Sen. John McCain (R-Ariz.) said that the Republican Party has to accept a path to citizenship for illegal immigrants as part of an immigration-reform package.
McCain said on ABC’s “This Week” Sunday that a group of bipartisan senators would be announcing “principles” on immigration reform this week, which he said was similar to a plan unveiled during President George W. Bush’s second term that ultimately failed.
“Look at the last election,” he said. “We are losing dramatically the Hispanic vote, which we think should be ours for a variety of reasons, and we’ve got to understand that.”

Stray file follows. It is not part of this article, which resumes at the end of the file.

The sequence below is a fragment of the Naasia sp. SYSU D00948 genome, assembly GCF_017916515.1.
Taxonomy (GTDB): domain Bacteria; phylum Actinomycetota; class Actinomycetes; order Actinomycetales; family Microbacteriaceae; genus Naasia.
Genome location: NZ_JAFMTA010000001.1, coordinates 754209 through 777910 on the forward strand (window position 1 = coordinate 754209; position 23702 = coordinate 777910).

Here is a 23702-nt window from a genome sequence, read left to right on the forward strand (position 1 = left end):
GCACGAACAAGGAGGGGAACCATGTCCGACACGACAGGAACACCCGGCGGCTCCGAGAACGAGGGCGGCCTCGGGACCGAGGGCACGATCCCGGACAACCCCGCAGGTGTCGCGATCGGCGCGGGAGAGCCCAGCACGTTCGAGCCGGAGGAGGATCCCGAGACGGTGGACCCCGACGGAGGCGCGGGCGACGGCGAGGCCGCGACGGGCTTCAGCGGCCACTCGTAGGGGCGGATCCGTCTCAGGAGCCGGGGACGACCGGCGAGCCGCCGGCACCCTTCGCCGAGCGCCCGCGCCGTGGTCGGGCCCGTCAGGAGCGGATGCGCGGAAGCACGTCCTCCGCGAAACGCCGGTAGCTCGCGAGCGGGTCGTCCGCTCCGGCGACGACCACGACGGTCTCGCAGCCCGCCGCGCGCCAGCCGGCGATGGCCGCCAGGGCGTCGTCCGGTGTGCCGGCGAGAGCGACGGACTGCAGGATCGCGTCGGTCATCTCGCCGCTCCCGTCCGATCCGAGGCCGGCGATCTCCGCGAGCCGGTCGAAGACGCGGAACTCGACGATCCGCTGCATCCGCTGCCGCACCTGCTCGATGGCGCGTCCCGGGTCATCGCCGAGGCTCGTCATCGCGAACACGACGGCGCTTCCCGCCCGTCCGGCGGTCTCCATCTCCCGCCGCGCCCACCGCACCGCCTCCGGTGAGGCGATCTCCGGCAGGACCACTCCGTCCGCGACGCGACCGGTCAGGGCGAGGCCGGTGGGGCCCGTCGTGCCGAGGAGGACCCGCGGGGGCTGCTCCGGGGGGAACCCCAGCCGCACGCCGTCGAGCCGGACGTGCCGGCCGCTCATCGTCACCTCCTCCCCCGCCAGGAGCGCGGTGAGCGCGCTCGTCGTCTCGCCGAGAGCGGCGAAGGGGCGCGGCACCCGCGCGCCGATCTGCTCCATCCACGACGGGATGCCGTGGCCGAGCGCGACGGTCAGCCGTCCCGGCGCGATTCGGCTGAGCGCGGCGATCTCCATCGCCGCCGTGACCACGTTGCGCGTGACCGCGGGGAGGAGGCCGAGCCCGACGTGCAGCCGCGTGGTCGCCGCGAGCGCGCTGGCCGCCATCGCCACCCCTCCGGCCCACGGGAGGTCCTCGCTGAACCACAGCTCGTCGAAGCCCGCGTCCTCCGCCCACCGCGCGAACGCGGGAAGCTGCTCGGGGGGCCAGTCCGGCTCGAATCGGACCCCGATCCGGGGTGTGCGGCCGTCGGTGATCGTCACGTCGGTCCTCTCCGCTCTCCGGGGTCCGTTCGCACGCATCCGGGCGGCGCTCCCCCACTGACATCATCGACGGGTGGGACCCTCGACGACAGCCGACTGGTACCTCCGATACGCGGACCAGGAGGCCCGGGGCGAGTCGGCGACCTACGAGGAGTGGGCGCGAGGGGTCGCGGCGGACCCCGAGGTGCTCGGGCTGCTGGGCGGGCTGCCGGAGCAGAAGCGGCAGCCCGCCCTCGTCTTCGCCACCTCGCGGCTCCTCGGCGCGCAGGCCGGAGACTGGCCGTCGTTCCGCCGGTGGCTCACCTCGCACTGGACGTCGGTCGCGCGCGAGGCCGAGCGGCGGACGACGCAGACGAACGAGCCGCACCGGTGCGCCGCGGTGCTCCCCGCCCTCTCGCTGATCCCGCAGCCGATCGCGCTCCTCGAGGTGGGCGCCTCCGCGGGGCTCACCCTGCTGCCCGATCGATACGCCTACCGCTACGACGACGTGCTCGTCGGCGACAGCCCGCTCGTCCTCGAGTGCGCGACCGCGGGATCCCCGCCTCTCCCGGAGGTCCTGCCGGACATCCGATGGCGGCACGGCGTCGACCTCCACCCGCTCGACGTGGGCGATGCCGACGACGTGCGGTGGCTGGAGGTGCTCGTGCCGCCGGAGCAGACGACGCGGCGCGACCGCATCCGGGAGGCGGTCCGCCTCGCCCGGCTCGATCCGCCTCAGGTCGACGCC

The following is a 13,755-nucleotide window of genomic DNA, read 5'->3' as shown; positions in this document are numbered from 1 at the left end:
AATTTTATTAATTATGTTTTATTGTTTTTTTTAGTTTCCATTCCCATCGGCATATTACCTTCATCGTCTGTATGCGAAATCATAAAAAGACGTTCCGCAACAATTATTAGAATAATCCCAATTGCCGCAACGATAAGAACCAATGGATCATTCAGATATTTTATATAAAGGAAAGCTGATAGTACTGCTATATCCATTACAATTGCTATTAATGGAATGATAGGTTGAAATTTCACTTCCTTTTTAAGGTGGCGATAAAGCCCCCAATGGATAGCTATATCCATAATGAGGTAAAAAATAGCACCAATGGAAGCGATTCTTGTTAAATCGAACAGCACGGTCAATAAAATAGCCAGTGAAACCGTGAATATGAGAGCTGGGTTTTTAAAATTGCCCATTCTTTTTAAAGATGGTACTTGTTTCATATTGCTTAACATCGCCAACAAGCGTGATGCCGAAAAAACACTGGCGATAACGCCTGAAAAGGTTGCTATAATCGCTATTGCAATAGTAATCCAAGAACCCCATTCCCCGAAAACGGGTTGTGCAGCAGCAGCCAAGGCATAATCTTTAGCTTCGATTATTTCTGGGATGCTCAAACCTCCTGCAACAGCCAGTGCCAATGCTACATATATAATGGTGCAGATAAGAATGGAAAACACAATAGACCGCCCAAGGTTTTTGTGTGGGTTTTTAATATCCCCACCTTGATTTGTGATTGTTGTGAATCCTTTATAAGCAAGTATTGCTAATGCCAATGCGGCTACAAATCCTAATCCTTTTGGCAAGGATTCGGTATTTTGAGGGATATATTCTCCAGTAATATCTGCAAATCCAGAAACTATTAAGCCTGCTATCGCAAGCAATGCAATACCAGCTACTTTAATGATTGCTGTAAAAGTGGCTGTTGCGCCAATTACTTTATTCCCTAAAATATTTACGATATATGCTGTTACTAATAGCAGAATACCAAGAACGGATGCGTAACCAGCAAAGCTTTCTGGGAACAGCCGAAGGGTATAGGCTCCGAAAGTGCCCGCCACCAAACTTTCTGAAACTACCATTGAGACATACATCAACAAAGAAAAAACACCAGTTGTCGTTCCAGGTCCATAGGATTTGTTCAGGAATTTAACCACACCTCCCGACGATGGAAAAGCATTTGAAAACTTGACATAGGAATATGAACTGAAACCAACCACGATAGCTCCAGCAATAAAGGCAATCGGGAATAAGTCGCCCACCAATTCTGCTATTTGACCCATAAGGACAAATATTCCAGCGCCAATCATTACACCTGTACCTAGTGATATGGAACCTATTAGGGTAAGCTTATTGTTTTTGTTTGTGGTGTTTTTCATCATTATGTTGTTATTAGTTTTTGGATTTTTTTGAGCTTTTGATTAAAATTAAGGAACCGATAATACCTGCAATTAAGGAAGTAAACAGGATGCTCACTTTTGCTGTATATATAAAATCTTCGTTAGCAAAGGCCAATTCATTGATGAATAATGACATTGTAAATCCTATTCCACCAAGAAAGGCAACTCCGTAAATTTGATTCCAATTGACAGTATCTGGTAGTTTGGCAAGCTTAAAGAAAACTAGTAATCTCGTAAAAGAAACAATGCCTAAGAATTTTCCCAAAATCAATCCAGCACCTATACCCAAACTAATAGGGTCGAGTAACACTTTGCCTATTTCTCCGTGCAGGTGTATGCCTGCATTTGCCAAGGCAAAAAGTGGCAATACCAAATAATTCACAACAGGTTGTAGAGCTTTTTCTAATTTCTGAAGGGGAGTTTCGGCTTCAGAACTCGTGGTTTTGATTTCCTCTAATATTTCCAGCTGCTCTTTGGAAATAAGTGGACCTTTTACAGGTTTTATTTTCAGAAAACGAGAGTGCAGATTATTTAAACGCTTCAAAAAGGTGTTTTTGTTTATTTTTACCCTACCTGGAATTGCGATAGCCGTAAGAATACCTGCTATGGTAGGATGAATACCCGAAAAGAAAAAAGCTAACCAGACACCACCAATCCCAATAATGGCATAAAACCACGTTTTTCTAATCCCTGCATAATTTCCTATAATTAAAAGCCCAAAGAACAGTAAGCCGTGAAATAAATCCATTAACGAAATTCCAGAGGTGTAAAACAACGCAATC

President Obama is making his own immigration push this week with a speech in Las Vegas. McCain, one of the president’s harshest critics in Congress, said he thinks Obama’s proposals will be “helpful” to the effort in the Senate.
He said there’s a “new appreciation on both sides of the aisle — including maybe importantly on the other side of the aisle” to pass immigration reform.
While McCain’s stance on immigration reform was at odds with much of his party during Bush’s second-term, there are signs that things have changed after the 2012 election.
Speaker John Boehner (R-Ohio) said in a speech this week that he was confident a bipartisan immigration bill would pass in this Congress.
McCain said Sunday that something had to be done with the 11 million illegal immigrants “living in the shadows” in the United States.
“I think the time is right,” McCain said.